My husband and I were having lunch in our sunroom this afternoon when his fork dropped to the floor. He picked it up immediately and reached for his paper napkin, which I thought made sense because both the fork and the floor were clean and dry. But before wiping the fork, he dipped it into his glass of wine.
What are you doing!?! I asked in disbelief. Cleaning the fork, he replied. Germs, he explained, don’t survive in wine.
I’m not sure about the science behind this assurance, but I did find myself reflecting on the history of drinking alcohol instead of water.
Less than a century ago, a source of clean water was not available even in what today we consider our developed Western cities. Streets in London and New York, for instance, were littered with the manure of horses used to pull carriages. There was no garbage pick-up, and the rivers were badly polluted. So what water was available coming into houses was also badly polluted.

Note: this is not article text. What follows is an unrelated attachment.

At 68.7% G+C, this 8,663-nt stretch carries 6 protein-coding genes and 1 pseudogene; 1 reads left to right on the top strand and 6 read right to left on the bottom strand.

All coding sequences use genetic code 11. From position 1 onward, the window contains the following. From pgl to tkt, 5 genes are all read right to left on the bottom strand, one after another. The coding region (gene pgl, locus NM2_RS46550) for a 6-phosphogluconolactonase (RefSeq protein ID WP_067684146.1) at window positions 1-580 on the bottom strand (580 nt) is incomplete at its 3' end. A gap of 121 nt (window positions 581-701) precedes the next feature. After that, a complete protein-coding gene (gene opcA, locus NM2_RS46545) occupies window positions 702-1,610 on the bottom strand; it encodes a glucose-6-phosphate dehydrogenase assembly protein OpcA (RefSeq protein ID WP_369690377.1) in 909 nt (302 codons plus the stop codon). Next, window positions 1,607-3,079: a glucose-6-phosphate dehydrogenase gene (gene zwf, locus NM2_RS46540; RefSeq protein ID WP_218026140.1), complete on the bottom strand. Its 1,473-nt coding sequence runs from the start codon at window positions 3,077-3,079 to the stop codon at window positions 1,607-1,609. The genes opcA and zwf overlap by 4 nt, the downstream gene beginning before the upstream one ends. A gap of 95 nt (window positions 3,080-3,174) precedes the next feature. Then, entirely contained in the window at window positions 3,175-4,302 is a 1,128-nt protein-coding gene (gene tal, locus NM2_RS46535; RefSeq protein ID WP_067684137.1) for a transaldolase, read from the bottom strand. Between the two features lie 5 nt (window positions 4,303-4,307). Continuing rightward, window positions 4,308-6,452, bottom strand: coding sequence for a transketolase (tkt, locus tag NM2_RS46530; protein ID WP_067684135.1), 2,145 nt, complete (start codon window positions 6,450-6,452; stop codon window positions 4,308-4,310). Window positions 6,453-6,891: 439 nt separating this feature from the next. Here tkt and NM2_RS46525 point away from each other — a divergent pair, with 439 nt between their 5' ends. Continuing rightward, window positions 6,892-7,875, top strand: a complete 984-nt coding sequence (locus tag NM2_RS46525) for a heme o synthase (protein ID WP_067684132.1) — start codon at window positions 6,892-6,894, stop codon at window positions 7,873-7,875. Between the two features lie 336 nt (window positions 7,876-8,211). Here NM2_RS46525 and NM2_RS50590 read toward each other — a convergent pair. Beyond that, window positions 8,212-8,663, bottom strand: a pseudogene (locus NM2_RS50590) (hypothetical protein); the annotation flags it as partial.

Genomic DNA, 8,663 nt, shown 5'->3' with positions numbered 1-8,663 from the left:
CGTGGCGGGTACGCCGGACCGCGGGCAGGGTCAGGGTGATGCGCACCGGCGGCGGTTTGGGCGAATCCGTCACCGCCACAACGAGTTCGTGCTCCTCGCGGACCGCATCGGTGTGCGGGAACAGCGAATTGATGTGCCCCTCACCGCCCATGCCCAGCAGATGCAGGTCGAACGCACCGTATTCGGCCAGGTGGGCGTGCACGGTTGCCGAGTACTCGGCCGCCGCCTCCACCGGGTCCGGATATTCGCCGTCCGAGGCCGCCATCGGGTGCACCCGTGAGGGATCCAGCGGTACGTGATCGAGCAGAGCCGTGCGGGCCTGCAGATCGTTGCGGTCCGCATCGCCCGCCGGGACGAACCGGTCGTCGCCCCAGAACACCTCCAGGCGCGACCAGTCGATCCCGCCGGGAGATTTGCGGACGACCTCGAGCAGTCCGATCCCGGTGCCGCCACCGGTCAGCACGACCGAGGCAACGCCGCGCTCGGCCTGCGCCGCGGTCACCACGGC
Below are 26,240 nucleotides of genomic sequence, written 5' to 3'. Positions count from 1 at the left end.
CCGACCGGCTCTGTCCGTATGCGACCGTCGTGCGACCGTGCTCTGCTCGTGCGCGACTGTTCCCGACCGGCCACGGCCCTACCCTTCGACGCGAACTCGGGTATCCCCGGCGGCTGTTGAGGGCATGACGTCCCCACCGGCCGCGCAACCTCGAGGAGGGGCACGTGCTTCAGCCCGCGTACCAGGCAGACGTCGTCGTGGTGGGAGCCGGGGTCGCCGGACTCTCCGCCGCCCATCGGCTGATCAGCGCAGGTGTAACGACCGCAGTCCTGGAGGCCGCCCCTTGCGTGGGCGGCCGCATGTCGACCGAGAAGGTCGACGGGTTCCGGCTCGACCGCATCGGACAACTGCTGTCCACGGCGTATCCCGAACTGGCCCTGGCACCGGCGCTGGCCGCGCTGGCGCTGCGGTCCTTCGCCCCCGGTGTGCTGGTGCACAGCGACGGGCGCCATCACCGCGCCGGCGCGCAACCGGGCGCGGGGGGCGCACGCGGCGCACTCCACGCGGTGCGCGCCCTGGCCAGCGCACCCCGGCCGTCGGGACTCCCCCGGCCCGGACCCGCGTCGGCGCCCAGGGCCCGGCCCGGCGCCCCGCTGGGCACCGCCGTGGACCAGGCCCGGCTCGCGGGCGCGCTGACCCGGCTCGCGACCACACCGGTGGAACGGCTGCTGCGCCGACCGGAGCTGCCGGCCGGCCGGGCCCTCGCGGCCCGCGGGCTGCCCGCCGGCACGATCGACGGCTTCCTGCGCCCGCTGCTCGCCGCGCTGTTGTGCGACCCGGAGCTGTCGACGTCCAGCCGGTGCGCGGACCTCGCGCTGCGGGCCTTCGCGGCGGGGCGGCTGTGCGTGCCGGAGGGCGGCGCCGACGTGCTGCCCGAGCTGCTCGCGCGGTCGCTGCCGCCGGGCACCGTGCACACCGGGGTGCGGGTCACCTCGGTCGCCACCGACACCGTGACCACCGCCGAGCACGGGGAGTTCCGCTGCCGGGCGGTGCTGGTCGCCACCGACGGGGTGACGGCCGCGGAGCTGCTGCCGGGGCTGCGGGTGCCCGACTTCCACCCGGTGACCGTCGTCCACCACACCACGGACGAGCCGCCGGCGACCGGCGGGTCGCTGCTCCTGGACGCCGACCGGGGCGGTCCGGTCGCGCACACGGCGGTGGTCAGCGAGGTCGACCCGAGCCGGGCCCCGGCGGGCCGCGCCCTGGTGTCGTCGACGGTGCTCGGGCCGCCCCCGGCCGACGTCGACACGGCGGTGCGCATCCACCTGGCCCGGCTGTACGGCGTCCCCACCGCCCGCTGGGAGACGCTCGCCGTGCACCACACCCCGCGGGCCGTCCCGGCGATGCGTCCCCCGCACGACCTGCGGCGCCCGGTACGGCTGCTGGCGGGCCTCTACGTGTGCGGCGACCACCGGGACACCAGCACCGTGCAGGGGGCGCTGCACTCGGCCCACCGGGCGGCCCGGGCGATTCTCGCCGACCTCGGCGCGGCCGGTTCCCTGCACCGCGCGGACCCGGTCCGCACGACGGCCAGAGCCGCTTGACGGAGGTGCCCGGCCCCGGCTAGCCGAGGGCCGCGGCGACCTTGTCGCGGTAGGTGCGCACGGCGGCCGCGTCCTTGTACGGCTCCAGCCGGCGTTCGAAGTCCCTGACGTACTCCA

This was true even during my husband’s childhood where he grew up in a coal-mining village in Yorkshire. The only toilet facilities were a pit toilet outside, and a tub in the kitchen which was filled from water heated on the wood-burning stove and used by the women of the house when the men went to the pub. His grandfather made use of the public baths once a week.
Water was inevitably disease-ridden – rather the way we see it is in Haiti today or in parts of the undeveloped world. It was, indeed, healthier to drink alcohol than water.
Can’t say I long for the good old days. But there are those who still swear by the health benefits of alcohol.